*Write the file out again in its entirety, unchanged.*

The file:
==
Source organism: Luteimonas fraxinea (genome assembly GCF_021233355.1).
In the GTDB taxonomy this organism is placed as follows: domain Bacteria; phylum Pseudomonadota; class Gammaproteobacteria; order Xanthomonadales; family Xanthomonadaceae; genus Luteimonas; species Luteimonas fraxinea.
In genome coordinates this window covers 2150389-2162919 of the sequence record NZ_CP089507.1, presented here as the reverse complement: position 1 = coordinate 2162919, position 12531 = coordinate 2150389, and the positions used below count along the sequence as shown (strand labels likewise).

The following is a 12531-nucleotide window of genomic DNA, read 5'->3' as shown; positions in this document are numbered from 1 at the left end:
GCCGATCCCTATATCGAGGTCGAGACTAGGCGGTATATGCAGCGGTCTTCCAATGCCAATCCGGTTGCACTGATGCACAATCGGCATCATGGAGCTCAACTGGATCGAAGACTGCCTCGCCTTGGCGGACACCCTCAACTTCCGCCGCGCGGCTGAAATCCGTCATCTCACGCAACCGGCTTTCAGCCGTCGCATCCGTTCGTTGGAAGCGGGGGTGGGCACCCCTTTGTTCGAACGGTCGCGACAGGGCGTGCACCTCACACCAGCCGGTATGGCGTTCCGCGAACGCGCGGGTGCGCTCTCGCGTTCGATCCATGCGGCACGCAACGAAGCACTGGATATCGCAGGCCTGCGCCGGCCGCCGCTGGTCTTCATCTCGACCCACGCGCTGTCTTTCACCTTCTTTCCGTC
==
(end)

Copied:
Source organism: Luteimonas fraxinea (genome assembly GCF_021233355.1).
In the GTDB taxonomy this organism is placed as follows: domain Bacteria; phylum Pseudomonadota; class Gammaproteobacteria; order Xanthomonadales; family Xanthomonadaceae; genus Luteimonas; species Luteimonas fraxinea.
In genome coordinates this window covers 2150389-2162919 of the sequence record NZ_CP089507.1, presented here as the reverse complement: position 1 = coordinate 2162919, position 12531 = coordinate 2150389, and the positions used below count along the sequence as shown (strand labels likewise).

The following is a 12531-nucleotide window of genomic DNA, read 5'->3' as shown; positions in this document are numbered from 1 at the left end:
GCCGATCCCTATATCGAGGTCGAGACTAGGCGGTATATGCAGCGGTCTTCCAATGCCAATCCGGTTGCACTGATGCACAATCGGCATCATGGAGCTCAACTGGATCGAAGACTGCCTCGCCTTGGCGGACACCCTCAACTTCCGCCGCGCGGCTGAAATCCGTCATCTCACGCAACCGGCTTTCAGCCGTCGCATCCGTTCGTTGGAAGCGGGGGTGGGCACCCCTTTGTTCGAACGGTCGCGACAGGGCGTGCACCTCACACCAGCCGGTATGGCGTTCCGCGAACGCGCGGGTGCGCTCTCGCGTTCGATCCATGCGGCACGCAACGAAGCACTGGATATCGCAGGCCTGCGCCGGCCGCCGCTGGTCTTCATCTCGACCCACGCGCTGTCTTTCACCTTCTTTCCGTC